The story in question needed a correction to clarify that a police raid didn’t take place, but that wasn’t enough for the army of trolls who frequently bully and attack anyone with whom they disagree.
Crypto Conferences and Events for Days
Not a week goes by without some kind of crypto forum, meetup or event. We are bombarded with endless gatherings that serve little more purpose than to perpetuate the echo chamber. The crypto rich spend their time travelling around the world to meet up with each other in different cities and take selfies.
How much crypto conference content (most of it contributed by influencers) do we need to sit through before people realise they’re wasting their time? From poorly recorded interviews with shitcoin founders to countless vlogs showing someone walking through the doors of the latest conference, we are scraping the barrel here even before we’ve got to the villa pics.
New people aren’t attending these conferences. Sure, there’s networking going on, but let’s be under no illusion: it’s a vacation. There’s nothing inherently wrong with that, but it shouldn’t masquerade as driving financial inclusion. People make careers off this nonsense, just organising and/or attending events.
The Problem with Justin Sun
Is it fair to single out one person as being the root of all that is wrong with the crypto space? Probably not. I don’t think he’s a bad person, but I do feel there’s validity in pointing to Justin Sun as representing much of the worst that this space has come to stand for. It all started in 2017 with an incomprehensible white paper that was partly plagiarised from other whitepapers. From then on, TRON became wildly popular because of it’s low token price and propensity to volatility, with a massive pump from 20 sats up to 2,000 sats that made a lot of people very rich.
Justin Sun made a name for himself by announcing new partnerships every other day, almost all of which turned out to be bullshit. Most of the time, he’d just hype up a partnership with some other startup operated by his friends, like Gifto, Game.com, OCN and various others. Sometimes Justin would partner with bizarre companies like toilet manufacturers or space companies (“China’s SpaceX”, he said).
One time he tried to convince everyone he was partnering with a massive multinational company, Baofeng, (“China’s Netflix”, he said), but it turned out to be an agreement with Baofeng BFC, a division within the company, that meant Baofeng BFC would run full nodes (spoiler: they didn’t) to support TRON’s blockchain once it launched. In short, it was nothing special. He once even made out like he had a partnership with Liverpool FC, when all he really had was a letter from Liverpool’s marketing department about sponsorship.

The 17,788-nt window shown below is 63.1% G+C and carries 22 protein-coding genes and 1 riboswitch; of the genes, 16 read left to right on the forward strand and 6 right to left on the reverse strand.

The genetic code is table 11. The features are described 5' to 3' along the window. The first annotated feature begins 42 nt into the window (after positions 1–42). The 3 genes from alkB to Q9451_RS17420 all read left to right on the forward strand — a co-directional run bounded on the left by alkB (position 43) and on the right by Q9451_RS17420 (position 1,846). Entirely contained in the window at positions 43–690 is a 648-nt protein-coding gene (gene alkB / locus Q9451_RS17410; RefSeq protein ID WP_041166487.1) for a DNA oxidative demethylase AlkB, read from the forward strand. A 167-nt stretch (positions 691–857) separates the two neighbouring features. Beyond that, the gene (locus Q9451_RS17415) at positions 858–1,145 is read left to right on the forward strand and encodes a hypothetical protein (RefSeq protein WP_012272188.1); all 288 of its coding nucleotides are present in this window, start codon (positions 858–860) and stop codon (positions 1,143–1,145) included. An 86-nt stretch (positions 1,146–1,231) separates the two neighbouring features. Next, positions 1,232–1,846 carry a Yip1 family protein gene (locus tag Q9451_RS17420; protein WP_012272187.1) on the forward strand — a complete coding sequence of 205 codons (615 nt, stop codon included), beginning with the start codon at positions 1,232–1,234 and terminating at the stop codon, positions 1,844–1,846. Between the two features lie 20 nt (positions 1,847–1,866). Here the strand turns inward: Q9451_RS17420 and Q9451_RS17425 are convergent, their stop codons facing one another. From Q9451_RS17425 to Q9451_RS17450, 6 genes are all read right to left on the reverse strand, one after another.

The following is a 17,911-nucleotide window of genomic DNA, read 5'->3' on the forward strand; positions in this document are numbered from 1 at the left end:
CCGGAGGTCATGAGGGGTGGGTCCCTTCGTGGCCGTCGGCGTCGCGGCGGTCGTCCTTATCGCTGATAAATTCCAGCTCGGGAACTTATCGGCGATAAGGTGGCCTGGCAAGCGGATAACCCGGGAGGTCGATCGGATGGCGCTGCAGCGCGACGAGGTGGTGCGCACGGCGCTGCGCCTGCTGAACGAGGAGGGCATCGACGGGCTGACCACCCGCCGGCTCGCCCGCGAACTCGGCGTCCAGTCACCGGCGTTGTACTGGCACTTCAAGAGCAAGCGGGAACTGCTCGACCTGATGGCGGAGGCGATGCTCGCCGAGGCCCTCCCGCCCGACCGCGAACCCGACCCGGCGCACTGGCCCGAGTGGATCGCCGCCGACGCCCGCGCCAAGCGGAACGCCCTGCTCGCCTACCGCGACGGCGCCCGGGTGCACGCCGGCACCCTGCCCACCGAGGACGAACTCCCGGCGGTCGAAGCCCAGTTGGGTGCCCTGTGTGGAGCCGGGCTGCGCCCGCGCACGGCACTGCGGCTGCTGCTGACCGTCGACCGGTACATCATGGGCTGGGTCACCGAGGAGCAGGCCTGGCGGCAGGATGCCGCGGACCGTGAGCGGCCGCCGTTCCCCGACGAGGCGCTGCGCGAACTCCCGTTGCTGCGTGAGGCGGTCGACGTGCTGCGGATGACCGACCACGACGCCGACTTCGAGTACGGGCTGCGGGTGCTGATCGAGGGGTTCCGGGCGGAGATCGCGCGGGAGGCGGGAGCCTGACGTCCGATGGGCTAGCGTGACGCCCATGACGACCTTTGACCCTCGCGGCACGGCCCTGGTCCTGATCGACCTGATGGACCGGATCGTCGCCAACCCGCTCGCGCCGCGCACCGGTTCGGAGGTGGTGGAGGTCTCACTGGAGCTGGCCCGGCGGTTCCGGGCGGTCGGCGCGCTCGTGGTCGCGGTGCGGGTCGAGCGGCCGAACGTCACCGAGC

There is no event or circumstance that Justin Sun won’t use to try and draw attention to himself and TRON. From randomly pledging 1 million USD to Greta Thunberg (did he ever follow through with that?) to comparing TRON’s mission to the Civil Rights Movement, if there’s a cause to be hijacked, Justin will be right in there.
Justin has been able to get away with the kind of nonsense that doesn’t fly in any other sector. Worse than that, he is enabled by shills, journalists, bloggers, crypto exchange CEOs and others within the space.
Justin Sun has made everything about himself, splashing his face on every poster, billboard, advertisement and marketing material he can. The smallest unit of TRON currency is called a “Sun”; the network TRON runs on is called Sun network.
He’s made so much money and has access to such vast resources that he believes he can act without consequence. If he puts a foot wrong, he knows he will be defended by his ravenous community and uber shills, who seem unfazed by the fact that TRON isn’t even decentralised, with most of the network controlled by Justin (at least 6 of 27 Super Representatives) or his friend CZ and Binance (54.30% of the voting power).
Justin Sun represents the worst of what crypto has become.
Addendum: Never far from drama, Justin Sun recently executed a hostile takeover of Steemit, lied about “hackers”, sparked a series of high-profile departures from Steem and wrote a bizarre blog to the Steemit community.
I Had to Move on
I learned my lessons in crypto, some the hard way. I have no regrets, but I’m glad I got out. I just hope that the space matures and can one day really make the world a better place. There are some great minds in crypto and they are tackling some of the big issues of our time — privacy, access to financial services, financial inclusion and more — but they’re being weighed down by hangers-on.
My experience and thoughts are just that — mine. I’m sure many will disagree with me. But the truth is, I just had a lot I wanted to get off my chest, and that’s before even getting into my experiences at Liquid. That in itself could probably provide about a book’s worth of material. Some day, maybe.
Rage at me for my bad takes. I’m ready.